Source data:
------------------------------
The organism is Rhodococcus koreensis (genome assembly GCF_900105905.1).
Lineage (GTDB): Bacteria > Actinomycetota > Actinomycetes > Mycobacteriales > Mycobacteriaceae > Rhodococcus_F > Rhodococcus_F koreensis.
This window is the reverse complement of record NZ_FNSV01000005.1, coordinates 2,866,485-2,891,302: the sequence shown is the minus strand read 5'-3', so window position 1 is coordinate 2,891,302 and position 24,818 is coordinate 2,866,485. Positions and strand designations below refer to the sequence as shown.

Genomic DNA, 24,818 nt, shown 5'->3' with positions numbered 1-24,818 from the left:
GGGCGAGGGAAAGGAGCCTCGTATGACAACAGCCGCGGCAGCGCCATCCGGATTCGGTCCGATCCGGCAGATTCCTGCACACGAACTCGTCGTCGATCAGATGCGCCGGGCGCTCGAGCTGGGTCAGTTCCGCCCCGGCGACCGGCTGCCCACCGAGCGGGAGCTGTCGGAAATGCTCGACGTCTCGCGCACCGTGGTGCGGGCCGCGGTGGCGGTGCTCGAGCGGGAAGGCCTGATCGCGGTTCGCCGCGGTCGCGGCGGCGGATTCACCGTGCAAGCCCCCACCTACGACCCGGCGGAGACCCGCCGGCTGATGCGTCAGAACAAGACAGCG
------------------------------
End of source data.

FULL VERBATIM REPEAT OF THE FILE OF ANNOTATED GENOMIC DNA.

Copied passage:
The organism is Rhodococcus koreensis (genome assembly GCF_900105905.1).
Lineage (GTDB): Bacteria > Actinomycetota > Actinomycetes > Mycobacteriales > Mycobacteriaceae > Rhodococcus_F > Rhodococcus_F koreensis.
This window is the reverse complement of record NZ_FNSV01000005.1, coordinates 2,866,485-2,891,302: the sequence shown is the minus strand read 5'-3', so window position 1 is coordinate 2,891,302 and position 24,818 is coordinate 2,866,485. Positions and strand designations below refer to the sequence as shown.

Genomic DNA, 24,818 nt, shown 5'->3' with positions numbered 1-24,818 from the left:
GGGCGAGGGAAAGGAGCCTCGTATGACAACAGCCGCGGCAGCGCCATCCGGATTCGGTCCGATCCGGCAGATTCCTGCACACGAACTCGTCGTCGATCAGATGCGCCGGGCGCTCGAGCTGGGTCAGTTCCGCCCCGGCGACCGGCTGCCCACCGAGCGGGAGCTGTCGGAAATGCTCGACGTCTCGCGCACCGTGGTGCGGGCCGCGGTGGCGGTGCTCGAGCGGGAAGGCCTGATCGCGGTTCGCCGCGGTCGCGGCGGCGGATTCACCGTGCAAGCCCCCACCTACGACCCGGCGGAGACCCGCCGGCTGATGCGTCAGAACAAGACAGCG